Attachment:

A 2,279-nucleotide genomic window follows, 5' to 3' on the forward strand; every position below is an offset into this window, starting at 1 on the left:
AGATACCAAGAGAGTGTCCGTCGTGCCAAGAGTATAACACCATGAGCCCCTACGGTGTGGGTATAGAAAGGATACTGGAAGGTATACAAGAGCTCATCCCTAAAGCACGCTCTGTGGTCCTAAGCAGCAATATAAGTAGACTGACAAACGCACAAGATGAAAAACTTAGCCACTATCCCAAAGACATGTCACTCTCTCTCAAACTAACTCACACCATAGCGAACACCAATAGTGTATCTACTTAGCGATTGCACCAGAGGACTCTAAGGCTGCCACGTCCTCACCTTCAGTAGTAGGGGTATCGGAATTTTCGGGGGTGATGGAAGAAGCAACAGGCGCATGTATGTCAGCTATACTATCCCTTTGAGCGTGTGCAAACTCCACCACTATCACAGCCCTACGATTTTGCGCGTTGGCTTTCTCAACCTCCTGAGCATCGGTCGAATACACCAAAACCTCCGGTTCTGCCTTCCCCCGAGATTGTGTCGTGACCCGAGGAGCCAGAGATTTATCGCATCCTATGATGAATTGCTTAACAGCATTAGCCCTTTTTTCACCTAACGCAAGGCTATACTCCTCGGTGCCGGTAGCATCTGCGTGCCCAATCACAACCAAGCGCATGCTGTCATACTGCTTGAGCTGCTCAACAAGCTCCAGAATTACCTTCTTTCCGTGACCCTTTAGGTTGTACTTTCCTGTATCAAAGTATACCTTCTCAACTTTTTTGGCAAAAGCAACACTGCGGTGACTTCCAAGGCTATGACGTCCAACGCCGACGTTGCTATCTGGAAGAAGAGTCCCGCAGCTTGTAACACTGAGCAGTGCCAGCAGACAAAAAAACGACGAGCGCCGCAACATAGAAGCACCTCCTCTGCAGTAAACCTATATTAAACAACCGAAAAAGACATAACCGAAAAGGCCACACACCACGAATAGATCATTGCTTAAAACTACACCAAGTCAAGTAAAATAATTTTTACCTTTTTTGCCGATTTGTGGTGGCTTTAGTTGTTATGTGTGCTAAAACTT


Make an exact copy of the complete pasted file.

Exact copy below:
A 2,279-nucleotide genomic window follows, 5' to 3' on the forward strand; every position below is an offset into this window, starting at 1 on the left:
AGATACCAAGAGAGTGTCCGTCGTGCCAAGAGTATAACACCATGAGCCCCTACGGTGTGGGTATAGAAAGGATACTGGAAGGTATACAAGAGCTCATCCCTAAAGCACGCTCTGTGGTCCTAAGCAGCAATATAAGTAGACTGACAAACGCACAAGATGAAAAACTTAGCCACTATCCCAAAGACATGTCACTCTCTCTCAAACTAACTCACACCATAGCGAACACCAATAGTGTATCTACTTAGCGATTGCACCAGAGGACTCTAAGGCTGCCACGTCCTCACCTTCAGTAGTAGGGGTATCGGAATTTTCGGGGGTGATGGAAGAAGCAACAGGCGCATGTATGTCAGCTATACTATCCCTTTGAGCGTGTGCAAACTCCACCACTATCACAGCCCTACGATTTTGCGCGTTGGCTTTCTCAACCTCCTGAGCATCGGTCGAATACACCAAAACCTCCGGTTCTGCCTTCCCCCGAGATTGTGTCGTGACCCGAGGAGCCAGAGATTTATCGCATCCTATGATGAATTGCTTAACAGCATTAGCCCTTTTTTCACCTAACGCAAGGCTATACTCCTCGGTGCCGGTAGCATCTGCGTGCCCAATCACAACCAAGCGCATGCTGTCATACTGCTTGAGCTGCTCAACAAGCTCCAGAATTACCTTCTTTCCGTGACCCTTTAGGTTGTACTTTCCTGTATCAAAGTATACCTTCTCAACTTTTTTGGCAAAAGCAACACTGCGGTGACTTCCAAGGCTATGACGTCCAACGCCGACGTTGCTATCTGGAAGAAGAGTCCCGCAGCTTGTAACACTGAGCAGTGCCAGCAGACAAAAAAACGACGAGCGCCGCAACATAGAAGCACCTCCTCTGCAGTAAACCTATATTAAACAACCGAAAAAGACATAACCGAAAAGGCCACACACCACGAATAGATCATTGCTTAAAACTACACCAAGTCAAGTAAAATAATTTTTACCTTTTTTGCCGATTTGTGGTGGCTTTAGTTGTTATGTGTGCTAAAACTT